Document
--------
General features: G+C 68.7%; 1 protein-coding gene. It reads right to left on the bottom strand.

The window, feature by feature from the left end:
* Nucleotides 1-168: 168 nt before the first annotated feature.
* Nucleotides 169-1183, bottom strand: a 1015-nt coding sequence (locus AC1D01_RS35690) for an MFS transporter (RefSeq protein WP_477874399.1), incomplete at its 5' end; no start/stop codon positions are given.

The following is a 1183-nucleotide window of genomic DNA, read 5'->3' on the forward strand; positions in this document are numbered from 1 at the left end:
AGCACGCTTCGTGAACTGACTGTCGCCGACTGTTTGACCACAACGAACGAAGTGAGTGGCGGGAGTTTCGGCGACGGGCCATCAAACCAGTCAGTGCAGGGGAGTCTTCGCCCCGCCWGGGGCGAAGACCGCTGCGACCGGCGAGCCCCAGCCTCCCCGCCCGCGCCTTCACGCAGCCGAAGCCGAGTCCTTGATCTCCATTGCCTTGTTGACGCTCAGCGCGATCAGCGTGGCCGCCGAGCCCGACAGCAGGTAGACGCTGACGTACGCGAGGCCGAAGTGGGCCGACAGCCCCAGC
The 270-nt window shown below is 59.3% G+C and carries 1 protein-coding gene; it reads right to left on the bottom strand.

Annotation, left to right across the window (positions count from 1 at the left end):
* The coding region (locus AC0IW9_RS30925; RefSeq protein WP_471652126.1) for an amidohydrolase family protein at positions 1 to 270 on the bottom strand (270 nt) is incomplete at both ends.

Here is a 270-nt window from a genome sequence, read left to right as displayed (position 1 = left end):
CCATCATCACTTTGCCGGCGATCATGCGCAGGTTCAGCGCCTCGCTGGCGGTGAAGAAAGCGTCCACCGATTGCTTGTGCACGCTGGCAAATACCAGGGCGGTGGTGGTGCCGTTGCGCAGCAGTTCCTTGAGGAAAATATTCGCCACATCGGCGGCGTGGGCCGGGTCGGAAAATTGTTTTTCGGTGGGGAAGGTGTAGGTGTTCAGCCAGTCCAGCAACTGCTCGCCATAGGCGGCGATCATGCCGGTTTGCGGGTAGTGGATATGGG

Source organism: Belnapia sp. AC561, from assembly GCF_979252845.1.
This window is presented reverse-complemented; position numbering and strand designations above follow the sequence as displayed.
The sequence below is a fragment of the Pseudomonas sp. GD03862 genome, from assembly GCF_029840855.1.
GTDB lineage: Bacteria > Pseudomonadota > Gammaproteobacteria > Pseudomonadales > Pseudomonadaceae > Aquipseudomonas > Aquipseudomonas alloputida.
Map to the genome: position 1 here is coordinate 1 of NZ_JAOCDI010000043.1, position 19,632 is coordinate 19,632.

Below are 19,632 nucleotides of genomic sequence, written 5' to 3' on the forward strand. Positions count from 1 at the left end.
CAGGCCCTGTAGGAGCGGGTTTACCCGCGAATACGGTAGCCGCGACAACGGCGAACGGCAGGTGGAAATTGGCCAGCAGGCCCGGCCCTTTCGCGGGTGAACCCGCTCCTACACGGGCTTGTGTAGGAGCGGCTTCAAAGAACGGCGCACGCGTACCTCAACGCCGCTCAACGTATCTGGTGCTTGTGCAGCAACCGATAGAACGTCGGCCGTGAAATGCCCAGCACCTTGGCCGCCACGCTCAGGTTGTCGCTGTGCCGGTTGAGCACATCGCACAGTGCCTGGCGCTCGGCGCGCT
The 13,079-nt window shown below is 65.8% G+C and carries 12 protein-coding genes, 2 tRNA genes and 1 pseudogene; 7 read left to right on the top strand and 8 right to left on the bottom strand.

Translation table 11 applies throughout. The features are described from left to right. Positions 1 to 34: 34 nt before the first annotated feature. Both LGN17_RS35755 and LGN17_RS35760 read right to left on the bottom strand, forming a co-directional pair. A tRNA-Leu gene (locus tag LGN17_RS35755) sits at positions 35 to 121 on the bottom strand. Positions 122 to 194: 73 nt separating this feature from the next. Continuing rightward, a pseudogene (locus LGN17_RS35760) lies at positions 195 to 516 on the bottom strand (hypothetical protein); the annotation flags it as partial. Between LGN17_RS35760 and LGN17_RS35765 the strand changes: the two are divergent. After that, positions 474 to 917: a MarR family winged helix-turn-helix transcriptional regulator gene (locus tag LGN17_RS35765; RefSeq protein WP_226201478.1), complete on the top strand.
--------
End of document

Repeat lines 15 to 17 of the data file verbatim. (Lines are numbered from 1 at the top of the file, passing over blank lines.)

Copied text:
GTDB lineage: Bacteria > Pseudomonadota > Gammaproteobacteria > Pseudomonadales > Pseudomonadaceae > Aquipseudomonas > Aquipseudomonas alloputida.
Map to the genome: position 1 here is coordinate 1 of NZ_JAOCDI010000043.1, position 19,632 is coordinate 19,632.

Below are 19,632 nucleotides of genomic sequence, written 5' to 3' on the forward strand. Positions count from 1 at the left end.